A common conundrum for most income tax payers is whether to buy a house or rent one, and what the tax implication will be for each option. Let us look at both and see how best one can save taxes under these heads.
HRA: House Rent Allowance
You can claim a deduction for rent paid without needing to receive HRA from the employer. However, business people or self-employed professionals cannot avail of this.
These are the tax-free limits: the minimum of the HRA from the company, actual rent paid minus 10% of the salary, and 50% of your salary (if in a metro and 40 per cent if elsewhere) is tax free.
Here’s an example: Let us assume you earn a basic salary of Rs. 30,000 per month and pay a rent of Rs. 10,000 per month, while the company offers you HRA of Rs. 12,000 per month. The tax benefit of HRA will be the lower of:
* HRA = Rs. 12,000
* Rent paid less 10% of basic salary = Rs. 12,000 – 3,000 = Rs. 9,000
* 50% of basic = Rs. 15,000
Hence, HRA in this case will be Rs 9,000 and the balance (Rs 12,000 – 9,000 = Rs 3,000) will be taxable.
It is important to note that HRA cannot be claimed for houses you own and live in, and even paying rent to a parent or spouse is frowned upon by the authorities.
Eligibility for a home loan should be one of the first checks carried out by any prospective home owner, as this depends on the repayment capability, income levels, existing debts and age. The amount of loan sanctioned will vary from borrower to borrower and between banks. Since this is the most preferred method of purchasing a new home, it is advisable to check the eligibility early on in the process. There are various other things to look for — amount of loan, down payment, interest rate (floating/ fixed), repayment period, penalties/charges, etc.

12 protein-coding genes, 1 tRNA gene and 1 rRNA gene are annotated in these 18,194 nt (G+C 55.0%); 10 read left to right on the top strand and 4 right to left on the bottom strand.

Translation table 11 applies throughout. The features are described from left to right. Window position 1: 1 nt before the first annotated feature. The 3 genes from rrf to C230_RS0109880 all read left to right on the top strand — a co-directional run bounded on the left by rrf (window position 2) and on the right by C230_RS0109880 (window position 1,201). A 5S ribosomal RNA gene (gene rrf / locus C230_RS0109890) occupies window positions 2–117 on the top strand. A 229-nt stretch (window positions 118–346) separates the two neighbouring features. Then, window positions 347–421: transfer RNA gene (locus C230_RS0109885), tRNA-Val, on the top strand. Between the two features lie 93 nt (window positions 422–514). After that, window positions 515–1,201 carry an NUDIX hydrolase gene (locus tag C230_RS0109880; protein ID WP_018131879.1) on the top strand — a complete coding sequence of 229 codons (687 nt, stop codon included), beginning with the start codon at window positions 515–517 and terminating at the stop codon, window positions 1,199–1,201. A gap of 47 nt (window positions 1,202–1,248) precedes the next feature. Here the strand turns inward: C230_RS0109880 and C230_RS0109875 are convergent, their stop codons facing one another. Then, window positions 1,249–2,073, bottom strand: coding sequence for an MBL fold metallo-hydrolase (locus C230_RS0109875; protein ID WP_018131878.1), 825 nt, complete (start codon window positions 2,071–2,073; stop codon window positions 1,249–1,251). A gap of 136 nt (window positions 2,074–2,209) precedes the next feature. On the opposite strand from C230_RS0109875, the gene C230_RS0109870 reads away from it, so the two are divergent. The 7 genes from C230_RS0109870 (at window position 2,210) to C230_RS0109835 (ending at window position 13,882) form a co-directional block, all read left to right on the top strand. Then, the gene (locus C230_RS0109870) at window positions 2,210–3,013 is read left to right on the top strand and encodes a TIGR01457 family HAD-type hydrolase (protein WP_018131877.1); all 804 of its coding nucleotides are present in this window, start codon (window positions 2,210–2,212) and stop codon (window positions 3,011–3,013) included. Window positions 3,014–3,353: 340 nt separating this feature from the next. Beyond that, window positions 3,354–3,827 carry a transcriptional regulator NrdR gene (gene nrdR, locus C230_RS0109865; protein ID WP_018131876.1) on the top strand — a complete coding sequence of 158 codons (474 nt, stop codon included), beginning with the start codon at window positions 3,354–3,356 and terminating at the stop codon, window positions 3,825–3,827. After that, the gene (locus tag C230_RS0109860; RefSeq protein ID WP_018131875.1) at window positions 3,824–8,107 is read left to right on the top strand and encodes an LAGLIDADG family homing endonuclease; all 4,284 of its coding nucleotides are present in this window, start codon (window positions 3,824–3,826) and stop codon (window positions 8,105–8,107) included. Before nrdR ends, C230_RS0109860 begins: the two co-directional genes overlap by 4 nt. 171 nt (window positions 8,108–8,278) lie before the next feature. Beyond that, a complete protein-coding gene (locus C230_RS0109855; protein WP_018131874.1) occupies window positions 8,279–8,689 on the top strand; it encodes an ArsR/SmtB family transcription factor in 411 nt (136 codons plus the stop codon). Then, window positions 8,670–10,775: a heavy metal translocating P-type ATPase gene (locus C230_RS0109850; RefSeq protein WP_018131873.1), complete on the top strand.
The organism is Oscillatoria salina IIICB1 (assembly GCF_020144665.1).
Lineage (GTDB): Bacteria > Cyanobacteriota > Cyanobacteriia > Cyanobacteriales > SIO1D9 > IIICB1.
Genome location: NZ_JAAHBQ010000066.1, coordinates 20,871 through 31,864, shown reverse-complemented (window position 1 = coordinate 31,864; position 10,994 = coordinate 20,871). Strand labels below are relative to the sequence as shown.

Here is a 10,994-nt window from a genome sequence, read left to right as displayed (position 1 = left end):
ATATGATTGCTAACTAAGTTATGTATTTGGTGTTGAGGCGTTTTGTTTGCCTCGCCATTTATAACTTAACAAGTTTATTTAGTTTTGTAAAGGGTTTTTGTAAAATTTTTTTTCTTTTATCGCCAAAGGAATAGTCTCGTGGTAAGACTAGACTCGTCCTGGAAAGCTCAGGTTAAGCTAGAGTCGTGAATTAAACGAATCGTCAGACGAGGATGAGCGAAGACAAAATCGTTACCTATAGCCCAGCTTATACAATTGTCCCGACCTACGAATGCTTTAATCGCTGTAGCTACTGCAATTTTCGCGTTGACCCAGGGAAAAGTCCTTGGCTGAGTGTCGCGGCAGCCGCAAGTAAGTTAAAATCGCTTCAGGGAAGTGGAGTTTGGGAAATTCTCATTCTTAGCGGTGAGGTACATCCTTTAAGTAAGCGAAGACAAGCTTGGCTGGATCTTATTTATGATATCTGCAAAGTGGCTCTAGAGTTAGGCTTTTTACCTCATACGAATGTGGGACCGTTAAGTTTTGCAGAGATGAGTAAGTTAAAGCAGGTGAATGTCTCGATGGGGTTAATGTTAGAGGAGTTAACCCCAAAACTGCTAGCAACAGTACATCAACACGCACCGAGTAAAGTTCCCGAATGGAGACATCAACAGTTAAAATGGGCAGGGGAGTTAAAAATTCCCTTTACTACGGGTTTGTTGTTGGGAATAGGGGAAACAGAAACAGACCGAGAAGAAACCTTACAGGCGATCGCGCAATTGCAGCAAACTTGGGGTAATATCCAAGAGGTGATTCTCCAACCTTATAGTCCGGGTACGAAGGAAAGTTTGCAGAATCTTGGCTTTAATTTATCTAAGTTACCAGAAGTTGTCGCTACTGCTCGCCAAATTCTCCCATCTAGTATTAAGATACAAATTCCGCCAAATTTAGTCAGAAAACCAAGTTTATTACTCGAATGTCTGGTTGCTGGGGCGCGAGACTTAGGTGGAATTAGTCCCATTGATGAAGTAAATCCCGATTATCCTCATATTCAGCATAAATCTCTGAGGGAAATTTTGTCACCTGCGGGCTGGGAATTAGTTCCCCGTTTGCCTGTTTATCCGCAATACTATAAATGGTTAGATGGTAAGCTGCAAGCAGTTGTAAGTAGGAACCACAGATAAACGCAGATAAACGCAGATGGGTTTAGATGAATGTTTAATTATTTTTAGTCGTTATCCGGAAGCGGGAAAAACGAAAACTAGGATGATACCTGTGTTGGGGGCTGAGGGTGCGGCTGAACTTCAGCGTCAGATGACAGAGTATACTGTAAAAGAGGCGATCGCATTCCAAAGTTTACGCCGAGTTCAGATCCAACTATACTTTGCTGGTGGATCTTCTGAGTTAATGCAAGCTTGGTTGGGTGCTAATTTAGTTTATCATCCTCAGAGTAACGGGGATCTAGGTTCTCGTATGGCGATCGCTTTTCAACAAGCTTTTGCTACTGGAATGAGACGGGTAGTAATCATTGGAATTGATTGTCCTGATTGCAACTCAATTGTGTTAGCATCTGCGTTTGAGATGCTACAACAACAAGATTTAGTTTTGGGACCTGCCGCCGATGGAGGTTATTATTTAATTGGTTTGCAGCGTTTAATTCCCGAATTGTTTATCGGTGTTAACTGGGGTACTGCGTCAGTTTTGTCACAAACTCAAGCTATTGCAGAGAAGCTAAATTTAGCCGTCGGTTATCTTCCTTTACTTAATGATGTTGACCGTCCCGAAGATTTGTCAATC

The borrower also enjoys tax benefit on both interest and principal:
* Under Section 24 (b) of the Income Tax Act: The maximum permissible deduction of interest payable on the home loan is up to Rs. 2,00,000
* Under Section 80 (c) of the Act: The maximum permissible deduction of principal repaid on the home loan along with other savings and investments is eligible for tax deduction up to Rs. 1,50,000.
However, if the house you own is rented out, the entire interest component can be claimed as an income tax deduction.
Can both be claimed for Income Tax deductions?
Now that we have understood how each of these work and what tax breaks are available, is it possible to club both? For example, you live in Bengaluru in a rented place, but are from Hyderabad, and own a house there — what then?
If your own house and rented house are in the same city, then it is not possible to claim both deductions. However, if you own a house in one city and live in another, then you will be able to claim both HRA as well as housing loan benefits.
Also, if you have recently bought a house in the city where you live in a rented property, and the new house is still under construction, then you can claim HRA benefits till such time as the new property is completed.
The option of claiming both is also available if your own house is rented out and you stay in a rented property. In this case you will have to declare rental on your property as income and pay income tax on that. If your own house is not rented out but vacant, then you need to pay tax on a notional rent on this.
If you own a house in one city and live in another, then you can claim HRA and housing loan benefits
Article contributed by Anil Rego, CEO and Founder, Right Horizons
Source: The Hindu